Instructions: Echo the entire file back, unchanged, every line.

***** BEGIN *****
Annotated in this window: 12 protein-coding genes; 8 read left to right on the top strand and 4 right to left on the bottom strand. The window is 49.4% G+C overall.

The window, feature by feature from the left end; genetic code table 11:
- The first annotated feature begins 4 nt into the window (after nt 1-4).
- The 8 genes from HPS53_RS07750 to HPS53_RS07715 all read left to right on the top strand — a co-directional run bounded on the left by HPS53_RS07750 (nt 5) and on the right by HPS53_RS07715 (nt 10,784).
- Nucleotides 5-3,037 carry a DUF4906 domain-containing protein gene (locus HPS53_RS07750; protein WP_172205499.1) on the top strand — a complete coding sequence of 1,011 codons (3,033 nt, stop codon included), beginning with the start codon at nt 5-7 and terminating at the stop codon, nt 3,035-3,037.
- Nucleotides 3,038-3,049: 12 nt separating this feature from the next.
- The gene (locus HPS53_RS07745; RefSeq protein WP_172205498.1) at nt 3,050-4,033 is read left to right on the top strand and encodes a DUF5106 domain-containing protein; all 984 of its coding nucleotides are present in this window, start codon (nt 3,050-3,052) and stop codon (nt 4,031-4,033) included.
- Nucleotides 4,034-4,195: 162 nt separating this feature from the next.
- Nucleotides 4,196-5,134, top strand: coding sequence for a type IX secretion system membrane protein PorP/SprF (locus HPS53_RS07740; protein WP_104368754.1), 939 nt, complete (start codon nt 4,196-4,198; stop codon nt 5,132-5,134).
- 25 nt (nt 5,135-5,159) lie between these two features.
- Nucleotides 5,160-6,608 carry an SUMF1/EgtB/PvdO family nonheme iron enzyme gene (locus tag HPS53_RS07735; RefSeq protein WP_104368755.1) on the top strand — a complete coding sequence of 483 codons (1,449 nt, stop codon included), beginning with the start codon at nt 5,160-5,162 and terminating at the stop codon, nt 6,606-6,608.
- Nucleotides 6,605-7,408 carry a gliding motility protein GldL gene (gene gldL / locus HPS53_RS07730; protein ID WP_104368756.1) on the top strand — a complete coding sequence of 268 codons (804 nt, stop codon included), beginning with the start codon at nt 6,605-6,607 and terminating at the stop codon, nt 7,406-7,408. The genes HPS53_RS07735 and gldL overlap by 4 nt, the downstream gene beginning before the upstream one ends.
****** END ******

Annotated in this window: 12 protein-coding genes; 8 read left to right on the top strand and 4 right to left on the bottom strand. The window is 49.4% G+C overall.

The window, feature by feature from the left end; genetic code table 11:
- The first annotated feature begins 4 nt into the window (after nt 1-4).
- The 8 genes from HPS53_RS07750 to HPS53_RS07715 all read left to right on the top strand — a co-directional run bounded on the left by HPS53_RS07750 (nt 5) and on the right by HPS53_RS07715 (nt 10,784).
- Nucleotides 5-3,037 carry a DUF4906 domain-containing protein gene (locus HPS53_RS07750; protein WP_172205499.1) on the top strand — a complete coding sequence of 1,011 codons (3,033 nt, stop codon included), beginning with the start codon at nt 5-7 and terminating at the stop codon, nt 3,035-3,037.
- Nucleotides 3,038-3,049: 12 nt separating this feature from the next.
- The gene (locus HPS53_RS07745; RefSeq protein WP_172205498.1) at nt 3,050-4,033 is read left to right on the top strand and encodes a DUF5106 domain-containing protein; all 984 of its coding nucleotides are present in this window, start codon (nt 3,050-3,052) and stop codon (nt 4,031-4,033) included.
- Nucleotides 4,034-4,195: 162 nt separating this feature from the next.
- Nucleotides 4,196-5,134, top strand: coding sequence for a type IX secretion system membrane protein PorP/SprF (locus HPS53_RS07740; protein WP_104368754.1), 939 nt, complete (start codon nt 4,196-4,198; stop codon nt 5,132-5,134).
- 25 nt (nt 5,135-5,159) lie between these two features.
- Nucleotides 5,160-6,608 carry an SUMF1/EgtB/PvdO family nonheme iron enzyme gene (locus tag HPS53_RS07735; RefSeq protein WP_104368755.1) on the top strand — a complete coding sequence of 483 codons (1,449 nt, stop codon included), beginning with the start codon at nt 5,160-5,162 and terminating at the stop codon, nt 6,606-6,608.
- Nucleotides 6,605-7,408 carry a gliding motility protein GldL gene (gene gldL / locus HPS53_RS07730; protein ID WP_104368756.1) on the top strand — a complete coding sequence of 268 codons (804 nt, stop codon included), beginning with the start codon at nt 6,605-6,607 and terminating at the stop codon, nt 7,406-7,408. The genes HPS53_RS07735 and gldL overlap by 4 nt, the downstream gene beginning before the upstream one ends.